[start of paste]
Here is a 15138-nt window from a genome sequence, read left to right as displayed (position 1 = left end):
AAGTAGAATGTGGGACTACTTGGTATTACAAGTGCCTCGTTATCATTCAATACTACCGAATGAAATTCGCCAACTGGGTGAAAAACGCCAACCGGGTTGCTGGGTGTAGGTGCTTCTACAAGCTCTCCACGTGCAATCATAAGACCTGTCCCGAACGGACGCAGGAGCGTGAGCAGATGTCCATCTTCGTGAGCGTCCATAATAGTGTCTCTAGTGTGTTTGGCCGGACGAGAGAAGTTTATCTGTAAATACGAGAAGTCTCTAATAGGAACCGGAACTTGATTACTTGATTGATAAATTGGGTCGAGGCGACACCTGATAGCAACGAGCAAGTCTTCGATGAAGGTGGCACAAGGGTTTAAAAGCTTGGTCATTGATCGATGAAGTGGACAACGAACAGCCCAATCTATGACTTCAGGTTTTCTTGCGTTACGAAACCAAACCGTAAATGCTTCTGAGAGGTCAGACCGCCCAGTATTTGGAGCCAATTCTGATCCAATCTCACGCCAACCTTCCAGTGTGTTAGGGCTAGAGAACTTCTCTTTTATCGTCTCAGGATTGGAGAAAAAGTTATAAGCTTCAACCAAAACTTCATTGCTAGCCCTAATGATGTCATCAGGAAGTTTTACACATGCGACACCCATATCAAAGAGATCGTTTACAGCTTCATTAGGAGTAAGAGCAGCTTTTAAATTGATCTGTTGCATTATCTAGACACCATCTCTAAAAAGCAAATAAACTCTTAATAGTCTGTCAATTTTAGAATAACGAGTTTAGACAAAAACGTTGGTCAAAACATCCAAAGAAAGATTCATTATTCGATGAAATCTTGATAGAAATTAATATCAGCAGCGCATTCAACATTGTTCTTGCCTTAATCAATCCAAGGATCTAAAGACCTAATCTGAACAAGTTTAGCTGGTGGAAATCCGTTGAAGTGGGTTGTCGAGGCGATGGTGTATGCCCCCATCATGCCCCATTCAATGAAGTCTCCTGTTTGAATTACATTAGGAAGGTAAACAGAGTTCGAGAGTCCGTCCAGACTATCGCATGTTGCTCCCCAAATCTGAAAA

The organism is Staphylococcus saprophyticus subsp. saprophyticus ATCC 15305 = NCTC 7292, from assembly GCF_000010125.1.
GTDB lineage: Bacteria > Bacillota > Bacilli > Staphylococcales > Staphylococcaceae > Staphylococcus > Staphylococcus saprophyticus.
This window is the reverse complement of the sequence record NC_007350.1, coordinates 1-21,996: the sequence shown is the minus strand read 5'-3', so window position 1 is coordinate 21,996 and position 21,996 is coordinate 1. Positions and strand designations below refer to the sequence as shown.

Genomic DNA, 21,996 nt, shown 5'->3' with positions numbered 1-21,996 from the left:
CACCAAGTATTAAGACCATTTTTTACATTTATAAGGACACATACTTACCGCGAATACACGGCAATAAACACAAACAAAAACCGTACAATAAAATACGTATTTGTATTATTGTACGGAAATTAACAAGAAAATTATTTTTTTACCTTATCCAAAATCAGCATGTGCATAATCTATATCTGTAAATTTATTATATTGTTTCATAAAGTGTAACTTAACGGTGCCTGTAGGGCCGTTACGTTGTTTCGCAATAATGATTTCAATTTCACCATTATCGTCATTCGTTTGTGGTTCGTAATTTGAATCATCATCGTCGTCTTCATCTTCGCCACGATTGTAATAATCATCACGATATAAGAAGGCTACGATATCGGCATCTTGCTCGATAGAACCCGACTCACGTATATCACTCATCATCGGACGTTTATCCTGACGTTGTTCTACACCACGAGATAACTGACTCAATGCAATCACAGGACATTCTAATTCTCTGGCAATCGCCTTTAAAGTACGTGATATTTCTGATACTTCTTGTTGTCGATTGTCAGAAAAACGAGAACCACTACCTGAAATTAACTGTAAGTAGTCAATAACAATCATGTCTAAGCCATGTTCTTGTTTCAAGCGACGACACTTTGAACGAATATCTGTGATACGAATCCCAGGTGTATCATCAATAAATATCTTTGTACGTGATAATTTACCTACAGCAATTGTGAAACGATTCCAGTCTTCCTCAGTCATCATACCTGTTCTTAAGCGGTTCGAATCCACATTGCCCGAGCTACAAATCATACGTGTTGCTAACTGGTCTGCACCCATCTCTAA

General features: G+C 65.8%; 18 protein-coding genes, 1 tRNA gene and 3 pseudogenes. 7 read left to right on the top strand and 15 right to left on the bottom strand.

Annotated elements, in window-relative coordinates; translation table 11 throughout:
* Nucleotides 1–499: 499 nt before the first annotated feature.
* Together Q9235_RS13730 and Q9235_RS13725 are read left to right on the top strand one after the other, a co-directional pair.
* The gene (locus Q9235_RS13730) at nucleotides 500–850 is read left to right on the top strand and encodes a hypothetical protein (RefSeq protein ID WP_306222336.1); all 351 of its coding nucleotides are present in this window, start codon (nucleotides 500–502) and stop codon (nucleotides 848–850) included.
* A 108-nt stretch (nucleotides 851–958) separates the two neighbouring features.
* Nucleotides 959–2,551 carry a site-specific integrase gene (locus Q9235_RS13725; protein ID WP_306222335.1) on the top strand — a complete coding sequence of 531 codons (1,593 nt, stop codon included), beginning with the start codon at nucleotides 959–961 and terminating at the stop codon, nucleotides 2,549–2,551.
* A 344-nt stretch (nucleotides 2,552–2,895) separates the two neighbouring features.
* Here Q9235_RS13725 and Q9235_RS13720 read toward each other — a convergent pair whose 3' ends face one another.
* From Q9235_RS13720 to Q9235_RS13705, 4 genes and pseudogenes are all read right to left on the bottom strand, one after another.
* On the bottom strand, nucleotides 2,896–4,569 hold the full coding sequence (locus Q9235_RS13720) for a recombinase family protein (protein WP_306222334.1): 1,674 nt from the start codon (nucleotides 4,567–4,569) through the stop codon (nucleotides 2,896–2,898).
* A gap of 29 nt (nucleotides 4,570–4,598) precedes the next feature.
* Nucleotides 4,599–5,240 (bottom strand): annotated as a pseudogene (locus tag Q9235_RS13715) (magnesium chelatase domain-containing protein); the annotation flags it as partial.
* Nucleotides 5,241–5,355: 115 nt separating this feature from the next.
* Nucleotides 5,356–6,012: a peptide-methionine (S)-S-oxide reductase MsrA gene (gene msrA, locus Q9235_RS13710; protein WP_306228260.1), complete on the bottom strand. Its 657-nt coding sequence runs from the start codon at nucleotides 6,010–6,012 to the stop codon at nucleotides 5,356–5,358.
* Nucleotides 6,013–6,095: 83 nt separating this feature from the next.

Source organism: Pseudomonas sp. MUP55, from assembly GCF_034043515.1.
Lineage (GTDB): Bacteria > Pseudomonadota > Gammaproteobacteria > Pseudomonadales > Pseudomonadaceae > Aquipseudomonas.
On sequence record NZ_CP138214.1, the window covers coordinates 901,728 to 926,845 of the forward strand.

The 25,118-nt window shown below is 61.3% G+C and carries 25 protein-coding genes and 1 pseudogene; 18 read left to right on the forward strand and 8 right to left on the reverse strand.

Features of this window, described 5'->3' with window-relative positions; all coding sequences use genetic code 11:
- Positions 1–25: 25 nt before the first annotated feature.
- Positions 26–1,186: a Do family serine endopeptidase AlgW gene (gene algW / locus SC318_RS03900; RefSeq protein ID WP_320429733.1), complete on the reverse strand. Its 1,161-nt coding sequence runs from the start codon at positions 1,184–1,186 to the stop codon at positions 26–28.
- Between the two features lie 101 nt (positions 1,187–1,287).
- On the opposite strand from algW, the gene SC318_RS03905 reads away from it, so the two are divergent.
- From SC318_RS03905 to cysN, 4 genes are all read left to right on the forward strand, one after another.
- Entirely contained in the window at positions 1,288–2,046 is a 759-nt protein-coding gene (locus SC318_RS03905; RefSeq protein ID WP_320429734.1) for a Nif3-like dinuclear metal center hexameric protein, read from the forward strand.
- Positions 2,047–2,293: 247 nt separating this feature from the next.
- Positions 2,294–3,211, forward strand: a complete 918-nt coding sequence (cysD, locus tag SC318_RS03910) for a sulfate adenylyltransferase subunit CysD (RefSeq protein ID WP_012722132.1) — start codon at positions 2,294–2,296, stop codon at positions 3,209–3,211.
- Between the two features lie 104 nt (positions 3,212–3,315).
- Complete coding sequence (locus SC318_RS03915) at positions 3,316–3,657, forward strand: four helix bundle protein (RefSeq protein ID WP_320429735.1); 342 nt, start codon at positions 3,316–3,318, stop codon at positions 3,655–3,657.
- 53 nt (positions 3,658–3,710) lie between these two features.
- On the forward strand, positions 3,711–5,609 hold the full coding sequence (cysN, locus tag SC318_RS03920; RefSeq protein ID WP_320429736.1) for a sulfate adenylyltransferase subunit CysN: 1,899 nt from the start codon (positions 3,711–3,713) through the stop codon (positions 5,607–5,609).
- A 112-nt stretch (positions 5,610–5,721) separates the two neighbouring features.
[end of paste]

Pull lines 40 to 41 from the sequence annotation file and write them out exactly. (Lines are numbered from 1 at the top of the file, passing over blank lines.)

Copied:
- On the forward strand, positions 3,711–5,609 hold the full coding sequence (cysN, locus tag SC318_RS03920; RefSeq protein ID WP_320429736.1) for a sulfate adenylyltransferase subunit CysN: 1,899 nt from the start codon (positions 3,711–3,713) through the stop codon (positions 5,607–5,609).
- A 112-nt stretch (positions 5,610–5,721) separates the two neighbouring features.